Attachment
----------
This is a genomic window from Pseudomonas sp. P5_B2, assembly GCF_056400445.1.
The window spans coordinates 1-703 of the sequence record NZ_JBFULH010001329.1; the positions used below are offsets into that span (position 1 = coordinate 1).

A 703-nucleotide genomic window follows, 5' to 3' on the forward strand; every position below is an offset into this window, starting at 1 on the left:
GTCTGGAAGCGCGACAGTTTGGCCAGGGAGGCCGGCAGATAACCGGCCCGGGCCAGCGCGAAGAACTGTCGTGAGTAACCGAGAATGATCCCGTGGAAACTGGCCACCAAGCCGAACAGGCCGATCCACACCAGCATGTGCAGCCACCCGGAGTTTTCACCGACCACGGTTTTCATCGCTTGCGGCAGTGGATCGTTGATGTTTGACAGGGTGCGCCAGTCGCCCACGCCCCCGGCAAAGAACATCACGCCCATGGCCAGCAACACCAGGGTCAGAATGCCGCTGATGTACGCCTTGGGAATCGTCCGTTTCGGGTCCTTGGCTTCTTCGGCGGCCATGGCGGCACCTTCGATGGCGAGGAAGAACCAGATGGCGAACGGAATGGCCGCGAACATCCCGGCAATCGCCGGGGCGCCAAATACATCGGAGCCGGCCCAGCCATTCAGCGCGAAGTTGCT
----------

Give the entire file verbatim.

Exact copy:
This is a genomic window from Pseudomonas sp. P5_B2, assembly GCF_056400445.1.
The window spans coordinates 1-703 of the sequence record NZ_JBFULH010001329.1; the positions used below are offsets into that span (position 1 = coordinate 1).

A 703-nucleotide genomic window follows, 5' to 3' on the forward strand; every position below is an offset into this window, starting at 1 on the left:
GTCTGGAAGCGCGACAGTTTGGCCAGGGAGGCCGGCAGATAACCGGCCCGGGCCAGCGCGAAGAACTGTCGTGAGTAACCGAGAATGATCCCGTGGAAACTGGCCACCAAGCCGAACAGGCCGATCCACACCAGCATGTGCAGCCACCCGGAGTTTTCACCGACCACGGTTTTCATCGCTTGCGGCAGTGGATCGTTGATGTTTGACAGGGTGCGCCAGTCGCCCACGCCCCCGGCAAAGAACATCACGCCCATGGCCAGCAACACCAGGGTCAGAATGCCGCTGATGTACGCCTTGGGAATCGTCCGTTTCGGGTCCTTGGCTTCTTCGGCGGCCATGGCGGCACCTTCGATGGCGAGGAAGAACCAGATGGCGAACGGAATGGCCGCGAACATCCCGGCAATCGCCGGGGCGCCAAATACATCGGAGCCGGCCCAGCCATTCAGCGCGAAGTTGCT